8 September 2021, 10:38
8 September 2021, 10:38
Disclaimer: This blog is intended for educational purposes only. Please consult your regulating body for accurate, up-to-date information in your region.
SAR is the shorthand of suspicious activity report – a report that must be submitted to relevant authorities if there is a case of suspected money laundering or fraud.
In the United Kingdom, people working within the regulated sector are required by law to submit a SAR “if they know, or suspect… that a person is engaged in, or attempting, money laundering or terrorist financing” through their work according to the National Crime Agency.
However, you might be obligated to submit a SAR even if you are not working within the regulated sector or else you may be breaking the law. Seek legal advice independently or through your professional body if you are unsure.
By submitting a SAR to the National Crime Agency, you will be complying with any potential obligations you have under the Proceeds of Crime Act 2002 (POCA) in the United Kingdom.
It is important to note that what is needed on SAR is different from territory to territory – and even from institution to institution, so be sure to be informed to be compliant with your perspective regulatory bodies. In addition, failure to report suspicious activities might lead to hefty fines, legal consequences affecting the institution, and even imprisonment.
It is imperative to report all suspicious activity to the relevant authorities to stay compliant, but also to have a record of all offenses. Doing so will document and bring forward the patterns of offenses that might be crucial to catching criminals.
In the United Kingdom, SAR is made to The National Crime Agency through the SAR Online System.
You should make a SAR “as soon as you ‘know’ or ‘suspect’ that a person is engaged in money laundering or dealing in criminal property” according to the National Crime Agency.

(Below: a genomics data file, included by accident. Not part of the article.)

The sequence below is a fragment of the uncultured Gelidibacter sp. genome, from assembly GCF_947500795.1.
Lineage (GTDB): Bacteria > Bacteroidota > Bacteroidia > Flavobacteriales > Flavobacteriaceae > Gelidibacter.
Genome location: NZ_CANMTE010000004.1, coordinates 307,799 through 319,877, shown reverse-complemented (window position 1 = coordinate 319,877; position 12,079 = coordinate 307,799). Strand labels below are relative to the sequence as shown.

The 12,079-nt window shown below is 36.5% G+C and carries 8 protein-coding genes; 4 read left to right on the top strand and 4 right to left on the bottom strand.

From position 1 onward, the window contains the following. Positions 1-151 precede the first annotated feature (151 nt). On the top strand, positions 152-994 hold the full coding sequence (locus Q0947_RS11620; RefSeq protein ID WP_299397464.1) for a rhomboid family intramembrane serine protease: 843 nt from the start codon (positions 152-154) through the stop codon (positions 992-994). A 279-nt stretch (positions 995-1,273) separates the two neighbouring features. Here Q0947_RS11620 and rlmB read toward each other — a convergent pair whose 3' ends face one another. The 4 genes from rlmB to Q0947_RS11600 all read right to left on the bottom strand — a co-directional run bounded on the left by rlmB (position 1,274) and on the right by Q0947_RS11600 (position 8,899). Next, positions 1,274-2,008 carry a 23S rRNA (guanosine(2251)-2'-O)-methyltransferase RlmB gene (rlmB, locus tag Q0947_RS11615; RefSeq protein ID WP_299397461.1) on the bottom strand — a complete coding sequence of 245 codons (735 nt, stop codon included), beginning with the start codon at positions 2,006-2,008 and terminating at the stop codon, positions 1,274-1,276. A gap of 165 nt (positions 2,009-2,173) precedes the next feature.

The quality of your SAR matters. Poor quality reports mean delays in processing and unnecessary issues when the case is taken to court. However, a high-quality SAR means fast-tracked processing of the report – and gives the Agency with adequate amount of information to make its decision to investigate the case or not.
When writing a SAR, include as much detail as you can – even if it seems irrelevant as it could become a valuable piece of information.
If persons are concerned, be sure to include:
to avoid misidentification of people.
Remember, missing or inaccurate information:
For more information, please consult UK Financial Intelligence Unit’s Guidance on Submitting Better Quality Suspicious Activity Reports (SARs).
The UK Financial Intelligence Unit regularly releases resources related to reporting suspicious activity – one of its routine publications includes SARs Reporter Booklet, with its latest release being in August 2021.
The SARs Reporter Booklets “have been instrumental in identifying sex offenders, fraud victims, murder suspects, missing persons, people traffickers, fugitives and terrorist financing.”
The August 2021 SARs Reporter Booklet provides some of the best SAR examples UKFI have received. It also emphasizes the work of law enforcement agencies using SARs to start and continue investigating suspected crimes.
With DX Compliance, SARs take minutes instead of close to an hour to complete. DX automates the SAR process, eliminating human error and ensuring that you are submitting high-quality SARs whilst always staying compliant.
The introduction of 6AMLD regulations aims to reduce financial crimes.Get access
27.07.2021 AML Compliance
Uncovering the PEP and Sanctions Lists and Global RegulationGet access
26.04.2021 AML Compliance
How Fintech has set the foundation and facilitated the growth of Regtech.Get access